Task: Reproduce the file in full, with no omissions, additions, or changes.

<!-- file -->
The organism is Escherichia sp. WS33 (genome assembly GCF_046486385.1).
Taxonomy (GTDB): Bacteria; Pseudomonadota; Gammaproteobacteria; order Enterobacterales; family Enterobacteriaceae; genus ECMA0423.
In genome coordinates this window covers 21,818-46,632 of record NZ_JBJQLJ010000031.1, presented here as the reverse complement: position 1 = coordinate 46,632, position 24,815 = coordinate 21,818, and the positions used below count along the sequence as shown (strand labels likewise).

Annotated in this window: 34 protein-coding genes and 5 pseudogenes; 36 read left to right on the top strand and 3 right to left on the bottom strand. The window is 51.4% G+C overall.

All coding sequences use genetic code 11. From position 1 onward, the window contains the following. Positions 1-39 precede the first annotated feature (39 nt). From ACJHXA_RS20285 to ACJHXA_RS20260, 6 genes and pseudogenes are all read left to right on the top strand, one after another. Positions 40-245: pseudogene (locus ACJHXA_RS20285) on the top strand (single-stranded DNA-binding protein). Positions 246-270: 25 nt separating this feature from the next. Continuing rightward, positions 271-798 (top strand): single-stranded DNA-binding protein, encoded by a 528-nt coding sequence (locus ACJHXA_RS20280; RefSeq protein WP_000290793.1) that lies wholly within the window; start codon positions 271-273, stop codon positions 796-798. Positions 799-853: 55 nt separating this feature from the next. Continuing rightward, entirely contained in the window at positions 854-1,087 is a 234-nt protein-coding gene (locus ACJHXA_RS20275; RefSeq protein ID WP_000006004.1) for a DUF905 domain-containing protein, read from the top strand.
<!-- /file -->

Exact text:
The organism is Escherichia sp. WS33 (genome assembly GCF_046486385.1).
Taxonomy (GTDB): Bacteria; Pseudomonadota; Gammaproteobacteria; order Enterobacterales; family Enterobacteriaceae; genus ECMA0423.
In genome coordinates this window covers 21,818-46,632 of record NZ_JBJQLJ010000031.1, presented here as the reverse complement: position 1 = coordinate 46,632, position 24,815 = coordinate 21,818, and the positions used below count along the sequence as shown (strand labels likewise).

Annotated in this window: 34 protein-coding genes and 5 pseudogenes; 36 read left to right on the top strand and 3 right to left on the bottom strand. The window is 51.4% G+C overall.

All coding sequences use genetic code 11. From position 1 onward, the window contains the following. Positions 1-39 precede the first annotated feature (39 nt). From ACJHXA_RS20285 to ACJHXA_RS20260, 6 genes and pseudogenes are all read left to right on the top strand, one after another. Positions 40-245: pseudogene (locus ACJHXA_RS20285) on the top strand (single-stranded DNA-binding protein). Positions 246-270: 25 nt separating this feature from the next. Continuing rightward, positions 271-798 (top strand): single-stranded DNA-binding protein, encoded by a 528-nt coding sequence (locus ACJHXA_RS20280; RefSeq protein WP_000290793.1) that lies wholly within the window; start codon positions 271-273, stop codon positions 796-798. Positions 799-853: 55 nt separating this feature from the next. Continuing rightward, entirely contained in the window at positions 854-1,087 is a 234-nt protein-coding gene (locus ACJHXA_RS20275; RefSeq protein ID WP_000006004.1) for a DUF905 domain-containing protein, read from the top strand.